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I Can Only Hope God Has Mercy on Sex-Offending Clergy

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We all have a bit of Cain in us. The part of us that is still connected to the animal emotions within that have not been filtered by our more mature moral pre-frontal cortex. We've seen it in Rob Ford: that bare-naked uncontrollable rage against someone, against the world.

I know that feeling all too well. It comes over me when I read about child abuse, especially child sexual abuse, especially committed by clergy.

I envision myself in front of the abuser, military weapon in hand, the kind that shoots out gazillions of bullets per nano-second. And I just fire away slicing the creature in half. These hateful, angry feelings had once led me to believe in capital punishment because I did not believe these monsters had the right to breathe the air we share.

It's those emotions deep within my amygdala that make me thankful for my belief in the God of justice and mercy. I feel His hand on my shoulder reminding me that "Vengeance is mine, sayeth the Lord." I can let go of the hate and remind myself again that I do not believe in capital punishment. That I don't want the state taking life. I leave that in the hands of God. It is our responsibility as citizens to rage against these heinous acts.

We've witnessed sexual abuse by priests and the cover up. Now we face sexual abuse, rape, of children in ultra-orthodox Jewish communities around the world, with its attempted cover up. Orthodox Jewish groups instruct "their" Jews they may only report allegations of child sexual abuse to district attorneys or the police if a rabbi first determines the suspicions are credible. There are in these cloistered communities those who believe the secular court system is unreliable and "allegations" must be reviewed by a rabbinical court system.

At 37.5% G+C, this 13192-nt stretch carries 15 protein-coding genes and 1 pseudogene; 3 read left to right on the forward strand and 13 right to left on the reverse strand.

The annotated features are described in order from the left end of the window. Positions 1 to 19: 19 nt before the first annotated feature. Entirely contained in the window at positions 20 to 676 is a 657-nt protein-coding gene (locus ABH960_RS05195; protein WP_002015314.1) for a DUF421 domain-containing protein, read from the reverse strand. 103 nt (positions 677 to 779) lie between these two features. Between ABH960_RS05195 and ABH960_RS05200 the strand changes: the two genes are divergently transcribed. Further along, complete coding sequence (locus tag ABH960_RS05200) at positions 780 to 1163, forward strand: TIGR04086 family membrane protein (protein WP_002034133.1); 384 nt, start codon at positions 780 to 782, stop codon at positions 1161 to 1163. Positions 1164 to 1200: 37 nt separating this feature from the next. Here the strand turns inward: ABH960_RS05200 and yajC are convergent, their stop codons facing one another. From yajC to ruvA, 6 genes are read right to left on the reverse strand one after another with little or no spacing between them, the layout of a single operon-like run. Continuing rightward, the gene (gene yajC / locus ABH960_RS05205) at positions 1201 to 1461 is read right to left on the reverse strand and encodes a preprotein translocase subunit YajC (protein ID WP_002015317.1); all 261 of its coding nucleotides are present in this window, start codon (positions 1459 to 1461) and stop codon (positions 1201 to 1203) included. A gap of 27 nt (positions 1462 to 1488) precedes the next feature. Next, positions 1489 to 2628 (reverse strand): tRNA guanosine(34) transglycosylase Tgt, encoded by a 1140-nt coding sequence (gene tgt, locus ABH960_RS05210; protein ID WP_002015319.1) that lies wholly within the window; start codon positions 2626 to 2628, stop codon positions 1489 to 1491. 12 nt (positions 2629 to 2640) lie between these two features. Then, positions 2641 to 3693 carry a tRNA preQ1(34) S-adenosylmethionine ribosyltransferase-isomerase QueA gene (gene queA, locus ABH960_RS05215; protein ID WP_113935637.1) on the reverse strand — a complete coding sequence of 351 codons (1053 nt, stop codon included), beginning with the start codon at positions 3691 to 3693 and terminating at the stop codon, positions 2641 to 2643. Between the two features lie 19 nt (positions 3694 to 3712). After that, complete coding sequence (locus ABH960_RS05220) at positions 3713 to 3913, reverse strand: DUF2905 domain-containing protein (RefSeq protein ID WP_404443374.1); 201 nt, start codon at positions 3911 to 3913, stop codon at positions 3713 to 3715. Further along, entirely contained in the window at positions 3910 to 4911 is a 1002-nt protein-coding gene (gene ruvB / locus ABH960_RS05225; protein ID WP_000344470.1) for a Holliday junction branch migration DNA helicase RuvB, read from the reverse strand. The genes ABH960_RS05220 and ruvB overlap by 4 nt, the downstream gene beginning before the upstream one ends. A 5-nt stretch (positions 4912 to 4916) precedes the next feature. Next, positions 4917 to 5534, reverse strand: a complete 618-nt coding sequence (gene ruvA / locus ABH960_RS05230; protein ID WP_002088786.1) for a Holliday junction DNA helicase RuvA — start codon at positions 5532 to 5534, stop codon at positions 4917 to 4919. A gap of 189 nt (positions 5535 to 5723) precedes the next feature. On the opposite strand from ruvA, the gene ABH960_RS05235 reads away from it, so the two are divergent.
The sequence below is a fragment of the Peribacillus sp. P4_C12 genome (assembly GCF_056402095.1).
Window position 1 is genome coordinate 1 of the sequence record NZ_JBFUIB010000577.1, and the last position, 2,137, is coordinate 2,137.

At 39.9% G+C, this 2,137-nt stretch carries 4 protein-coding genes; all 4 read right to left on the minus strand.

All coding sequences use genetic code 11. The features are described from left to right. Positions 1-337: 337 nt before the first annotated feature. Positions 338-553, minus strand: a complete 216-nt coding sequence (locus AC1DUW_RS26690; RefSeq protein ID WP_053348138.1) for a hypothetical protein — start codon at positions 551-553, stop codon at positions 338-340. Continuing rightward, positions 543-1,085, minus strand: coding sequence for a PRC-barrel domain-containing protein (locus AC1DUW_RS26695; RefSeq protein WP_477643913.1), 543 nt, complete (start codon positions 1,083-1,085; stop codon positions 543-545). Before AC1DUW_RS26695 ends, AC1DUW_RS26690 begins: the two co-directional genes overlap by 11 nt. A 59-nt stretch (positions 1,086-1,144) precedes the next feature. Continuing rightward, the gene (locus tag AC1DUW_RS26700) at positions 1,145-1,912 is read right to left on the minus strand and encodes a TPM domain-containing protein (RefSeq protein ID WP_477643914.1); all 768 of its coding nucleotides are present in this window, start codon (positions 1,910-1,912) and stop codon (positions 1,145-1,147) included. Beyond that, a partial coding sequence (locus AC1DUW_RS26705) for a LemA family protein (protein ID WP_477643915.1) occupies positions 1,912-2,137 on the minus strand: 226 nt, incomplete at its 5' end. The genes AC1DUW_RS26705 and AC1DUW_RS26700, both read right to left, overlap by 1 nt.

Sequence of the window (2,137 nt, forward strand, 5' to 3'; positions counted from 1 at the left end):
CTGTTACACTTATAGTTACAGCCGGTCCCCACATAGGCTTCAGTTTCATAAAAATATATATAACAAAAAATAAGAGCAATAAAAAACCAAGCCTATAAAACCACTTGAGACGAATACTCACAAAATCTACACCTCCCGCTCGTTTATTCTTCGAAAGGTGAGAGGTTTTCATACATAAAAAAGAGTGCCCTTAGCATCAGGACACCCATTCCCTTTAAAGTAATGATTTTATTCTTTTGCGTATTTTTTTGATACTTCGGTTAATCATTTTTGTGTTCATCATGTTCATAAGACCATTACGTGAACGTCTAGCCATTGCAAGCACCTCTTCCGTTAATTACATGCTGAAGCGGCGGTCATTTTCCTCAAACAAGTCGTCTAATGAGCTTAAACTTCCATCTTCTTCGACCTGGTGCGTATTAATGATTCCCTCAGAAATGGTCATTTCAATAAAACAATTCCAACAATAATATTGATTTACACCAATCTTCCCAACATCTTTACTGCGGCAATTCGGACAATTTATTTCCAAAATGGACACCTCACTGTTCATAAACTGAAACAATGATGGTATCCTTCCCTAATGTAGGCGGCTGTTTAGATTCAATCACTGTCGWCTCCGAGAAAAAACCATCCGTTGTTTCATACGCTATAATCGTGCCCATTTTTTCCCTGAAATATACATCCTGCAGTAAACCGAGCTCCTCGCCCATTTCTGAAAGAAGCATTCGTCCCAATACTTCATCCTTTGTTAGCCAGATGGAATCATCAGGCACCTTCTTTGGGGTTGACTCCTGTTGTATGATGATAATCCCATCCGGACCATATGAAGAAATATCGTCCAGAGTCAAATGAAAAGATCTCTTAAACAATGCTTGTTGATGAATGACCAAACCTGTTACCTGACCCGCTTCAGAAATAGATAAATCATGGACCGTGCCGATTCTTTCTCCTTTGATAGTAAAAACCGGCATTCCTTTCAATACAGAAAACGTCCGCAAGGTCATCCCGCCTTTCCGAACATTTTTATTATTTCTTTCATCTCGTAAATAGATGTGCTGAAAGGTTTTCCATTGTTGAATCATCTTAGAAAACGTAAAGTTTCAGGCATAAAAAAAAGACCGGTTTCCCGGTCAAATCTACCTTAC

No. We must never be so tolerant of any religious group they feel they're separate and protected from the laws of the land. Spanking a child can lead to a visit from Children's Aid. Why do these religious cults get a pass?

In the 1990s I returned to school and went on to hold a residency in clinical pastoral education at Toronto Hospital. I became a chaplain. I wanted to provide spiritual care to people in crisis. I always knew when I went into a room that I was representing to my patients their understanding of God. In a sense, I was bringing God into the room. For those who believe, the Presence of God is healing.

I was called to the emergency room. A middle-aged man had just been told that he needed surgery. Surrounded by his family, a request was made for a priest. I remember witnessing an emotional change in the air when the priest arrived to provide the sacrament of the sick. There had been a palpable sense of fear and anxiety in that small curtained cubicle. When the priest placed his vestments over his shoulders, opened his prayer book and began giving the sacrament, there was a transformation. There was calm, hope, faith and belief, a new energy was in the room. The priest represented to this man and his family the presence of God. This is the power of religion.